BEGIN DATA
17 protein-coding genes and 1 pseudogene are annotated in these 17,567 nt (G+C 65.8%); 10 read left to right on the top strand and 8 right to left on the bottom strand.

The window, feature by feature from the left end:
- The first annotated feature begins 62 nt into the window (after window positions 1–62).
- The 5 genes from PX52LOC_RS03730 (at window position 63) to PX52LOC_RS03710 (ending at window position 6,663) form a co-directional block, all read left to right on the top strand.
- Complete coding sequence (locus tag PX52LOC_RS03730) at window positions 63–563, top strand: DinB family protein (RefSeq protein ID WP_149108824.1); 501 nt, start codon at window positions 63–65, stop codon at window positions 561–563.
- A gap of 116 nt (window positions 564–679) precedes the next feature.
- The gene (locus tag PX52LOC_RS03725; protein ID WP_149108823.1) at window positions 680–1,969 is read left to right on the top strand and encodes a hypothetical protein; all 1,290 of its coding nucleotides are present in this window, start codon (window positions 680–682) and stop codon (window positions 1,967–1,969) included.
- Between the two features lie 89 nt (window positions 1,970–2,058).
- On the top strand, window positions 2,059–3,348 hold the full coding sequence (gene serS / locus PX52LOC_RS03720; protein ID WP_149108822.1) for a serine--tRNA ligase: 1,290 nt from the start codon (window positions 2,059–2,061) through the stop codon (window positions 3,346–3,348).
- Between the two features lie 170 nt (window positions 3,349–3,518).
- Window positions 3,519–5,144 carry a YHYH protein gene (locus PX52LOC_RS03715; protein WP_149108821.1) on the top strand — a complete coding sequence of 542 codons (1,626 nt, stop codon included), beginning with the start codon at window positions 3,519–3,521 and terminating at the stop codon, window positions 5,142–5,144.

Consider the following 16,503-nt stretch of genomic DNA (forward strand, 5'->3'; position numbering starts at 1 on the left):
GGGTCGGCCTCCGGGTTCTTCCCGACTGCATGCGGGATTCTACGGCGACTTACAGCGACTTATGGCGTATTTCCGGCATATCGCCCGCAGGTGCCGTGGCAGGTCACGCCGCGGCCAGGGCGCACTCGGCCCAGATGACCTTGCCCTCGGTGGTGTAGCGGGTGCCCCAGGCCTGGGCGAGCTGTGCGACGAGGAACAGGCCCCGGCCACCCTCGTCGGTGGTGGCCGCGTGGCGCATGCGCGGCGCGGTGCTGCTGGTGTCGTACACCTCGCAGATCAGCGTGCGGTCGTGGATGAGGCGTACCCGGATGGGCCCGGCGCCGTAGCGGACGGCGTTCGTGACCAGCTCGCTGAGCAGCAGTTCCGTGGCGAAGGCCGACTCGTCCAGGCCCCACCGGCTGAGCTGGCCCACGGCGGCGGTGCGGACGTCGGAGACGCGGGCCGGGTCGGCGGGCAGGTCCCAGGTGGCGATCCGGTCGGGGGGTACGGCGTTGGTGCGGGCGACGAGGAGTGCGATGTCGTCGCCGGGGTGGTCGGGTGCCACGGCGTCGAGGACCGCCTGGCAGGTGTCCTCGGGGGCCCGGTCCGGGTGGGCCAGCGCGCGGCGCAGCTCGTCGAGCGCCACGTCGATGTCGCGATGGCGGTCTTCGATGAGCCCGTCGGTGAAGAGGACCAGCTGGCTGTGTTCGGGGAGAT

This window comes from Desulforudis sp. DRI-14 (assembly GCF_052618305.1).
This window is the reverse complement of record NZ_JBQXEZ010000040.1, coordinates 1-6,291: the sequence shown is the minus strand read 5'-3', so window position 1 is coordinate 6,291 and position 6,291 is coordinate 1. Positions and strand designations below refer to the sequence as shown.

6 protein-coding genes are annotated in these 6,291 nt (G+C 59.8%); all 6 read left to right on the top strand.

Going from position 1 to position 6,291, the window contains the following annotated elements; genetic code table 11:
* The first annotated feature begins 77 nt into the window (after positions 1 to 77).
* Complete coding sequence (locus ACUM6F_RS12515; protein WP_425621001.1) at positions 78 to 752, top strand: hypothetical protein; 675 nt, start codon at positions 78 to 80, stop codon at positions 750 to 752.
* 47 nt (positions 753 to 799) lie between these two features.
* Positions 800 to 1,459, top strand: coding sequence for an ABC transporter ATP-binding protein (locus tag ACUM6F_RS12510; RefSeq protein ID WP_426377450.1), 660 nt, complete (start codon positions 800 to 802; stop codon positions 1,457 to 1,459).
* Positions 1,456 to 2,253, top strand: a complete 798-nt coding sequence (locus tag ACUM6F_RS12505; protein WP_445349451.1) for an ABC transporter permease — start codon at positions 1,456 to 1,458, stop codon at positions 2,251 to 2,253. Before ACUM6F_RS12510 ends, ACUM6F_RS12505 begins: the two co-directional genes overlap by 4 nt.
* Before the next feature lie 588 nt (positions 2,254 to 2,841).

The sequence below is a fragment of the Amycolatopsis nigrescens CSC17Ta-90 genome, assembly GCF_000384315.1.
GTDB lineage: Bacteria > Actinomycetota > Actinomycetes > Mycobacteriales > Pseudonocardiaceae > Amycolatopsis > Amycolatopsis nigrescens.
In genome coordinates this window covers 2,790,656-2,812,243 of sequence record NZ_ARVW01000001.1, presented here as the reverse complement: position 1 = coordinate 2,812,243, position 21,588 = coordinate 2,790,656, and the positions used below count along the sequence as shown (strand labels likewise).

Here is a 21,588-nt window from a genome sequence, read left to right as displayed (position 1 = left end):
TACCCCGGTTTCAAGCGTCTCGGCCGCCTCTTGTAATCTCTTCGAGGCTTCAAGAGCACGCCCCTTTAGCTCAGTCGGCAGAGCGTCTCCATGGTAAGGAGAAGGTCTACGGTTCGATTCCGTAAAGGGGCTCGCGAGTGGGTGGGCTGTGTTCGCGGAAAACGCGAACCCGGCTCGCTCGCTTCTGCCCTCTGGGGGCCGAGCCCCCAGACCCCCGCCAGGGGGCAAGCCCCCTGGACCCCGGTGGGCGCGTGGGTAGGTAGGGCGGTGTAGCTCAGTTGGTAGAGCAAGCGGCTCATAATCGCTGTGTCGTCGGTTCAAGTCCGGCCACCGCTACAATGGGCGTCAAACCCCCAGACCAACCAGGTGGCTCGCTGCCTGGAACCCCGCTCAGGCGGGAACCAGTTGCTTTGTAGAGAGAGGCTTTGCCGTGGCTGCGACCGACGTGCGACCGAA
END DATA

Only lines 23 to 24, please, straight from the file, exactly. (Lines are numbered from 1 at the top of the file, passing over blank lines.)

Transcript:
* Before the next feature lie 588 nt (positions 2,254 to 2,841).

The sequence below is a fragment of the Amycolatopsis nigrescens CSC17Ta-90 genome, assembly GCF_000384315.1.